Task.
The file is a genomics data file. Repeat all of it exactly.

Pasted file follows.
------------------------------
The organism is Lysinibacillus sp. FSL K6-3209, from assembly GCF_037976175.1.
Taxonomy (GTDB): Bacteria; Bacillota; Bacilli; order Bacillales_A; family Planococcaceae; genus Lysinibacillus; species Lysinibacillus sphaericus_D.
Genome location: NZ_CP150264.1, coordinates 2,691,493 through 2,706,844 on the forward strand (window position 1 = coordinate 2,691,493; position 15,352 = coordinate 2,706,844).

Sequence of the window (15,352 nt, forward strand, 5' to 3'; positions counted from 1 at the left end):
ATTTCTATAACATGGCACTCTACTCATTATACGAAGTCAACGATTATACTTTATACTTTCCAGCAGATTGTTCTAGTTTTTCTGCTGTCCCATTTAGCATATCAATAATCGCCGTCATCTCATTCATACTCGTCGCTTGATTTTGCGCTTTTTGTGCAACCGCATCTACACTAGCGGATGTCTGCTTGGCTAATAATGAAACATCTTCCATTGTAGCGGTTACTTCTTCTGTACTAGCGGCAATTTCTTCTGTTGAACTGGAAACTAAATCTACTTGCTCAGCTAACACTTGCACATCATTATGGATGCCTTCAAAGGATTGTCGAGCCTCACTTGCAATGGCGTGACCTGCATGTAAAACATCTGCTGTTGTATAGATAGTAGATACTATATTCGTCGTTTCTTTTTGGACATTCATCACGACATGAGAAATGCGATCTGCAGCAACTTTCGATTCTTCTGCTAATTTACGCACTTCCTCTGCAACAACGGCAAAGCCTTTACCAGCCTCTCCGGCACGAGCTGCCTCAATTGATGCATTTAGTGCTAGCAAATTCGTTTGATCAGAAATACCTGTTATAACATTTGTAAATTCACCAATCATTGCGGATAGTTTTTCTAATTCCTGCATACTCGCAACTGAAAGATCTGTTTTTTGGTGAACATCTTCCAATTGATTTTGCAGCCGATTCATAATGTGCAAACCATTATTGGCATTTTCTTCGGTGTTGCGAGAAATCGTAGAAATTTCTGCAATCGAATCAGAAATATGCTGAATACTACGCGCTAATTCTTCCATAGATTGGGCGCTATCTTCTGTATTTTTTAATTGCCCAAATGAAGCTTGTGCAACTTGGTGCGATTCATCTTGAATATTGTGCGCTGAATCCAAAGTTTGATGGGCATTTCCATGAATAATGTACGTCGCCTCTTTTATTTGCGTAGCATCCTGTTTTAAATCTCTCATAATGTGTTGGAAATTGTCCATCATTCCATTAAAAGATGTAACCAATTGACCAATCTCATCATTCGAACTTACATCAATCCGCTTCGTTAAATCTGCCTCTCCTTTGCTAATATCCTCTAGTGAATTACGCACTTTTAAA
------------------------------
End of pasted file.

The organism is Lysinibacillus sp. FSL K6-3209, from assembly GCF_037976175.1.
Taxonomy (GTDB): Bacteria; Bacillota; Bacilli; order Bacillales_A; family Planococcaceae; genus Lysinibacillus; species Lysinibacillus sphaericus_D.
Genome location: NZ_CP150264.1, coordinates 2,691,493 through 2,706,844 on the forward strand (window position 1 = coordinate 2,691,493; position 15,352 = coordinate 2,706,844).

Sequence of the window (15,352 nt, forward strand, 5' to 3'; positions counted from 1 at the left end):
ATTTCTATAACATGGCACTCTACTCATTATACGAAGTCAACGATTATACTTTATACTTTCCAGCAGATTGTTCTAGTTTTTCTGCTGTCCCATTTAGCATATCAATAATCGCCGTCATCTCATTCATACTCGTCGCTTGATTTTGCGCTTTTTGTGCAACCGCATCTACACTAGCGGATGTCTGCTTGGCTAATAATGAAACATCTTCCATTGTAGCGGTTACTTCTTCTGTACTAGCGGCAATTTCTTCTGTTGAACTGGAAACTAAATCTACTTGCTCAGCTAACACTTGCACATCATTATGGATGCCTTCAAAGGATTGTCGAGCCTCACTTGCAATGGCGTGACCTGCATGTAAAACATCTGCTGTTGTATAGATAGTAGATACTATATTCGTCGTTTCTTTTTGGACATTCATCACGACATGAGAAATGCGATCTGCAGCAACTTTCGATTCTTCTGCTAATTTACGCACTTCCTCTGCAACAACGGCAAAGCCTTTACCAGCCTCTCCGGCACGAGCTGCCTCAATTGATGCATTTAGTGCTAGCAAATTCGTTTGATCAGAAATACCTGTTATAACATTTGTAAATTCACCAATCATTGCGGATAGTTTTTCTAATTCCTGCATACTCGCAACTGAAAGATCTGTTTTTTGGTGAACATCTTCCAATTGATTTTGCAGCCGATTCATAATGTGCAAACCATTATTGGCATTTTCTTCGGTGTTGCGAGAAATCGTAGAAATTTCTGCAATCGAATCAGAAATATGCTGAATACTACGCGCTAATTCTTCCATAGATTGGGCGCTATCTTCTGTATTTTTTAATTGCCCAAATGAAGCTTGTGCAACTTGGTGCGATTCATCTTGAATATTGTGCGCTGAATCCAAAGTTTGATGGGCATTTCCATGAATAATGTACGTCGCCTCTTTTATTTGCGTAGCATCCTGTTTTAAATCTCTCATAATGTGTTGGAAATTGTCCATCATTCCATTAAAAGATGTAACCAATTGACCAATCTCATCATTCGAACTTACATCAATCCGCTTCGTTAAATCTGCCTCTCCTTTGCTAATATCCTCTAGTGAATTACGCACTTTTAAA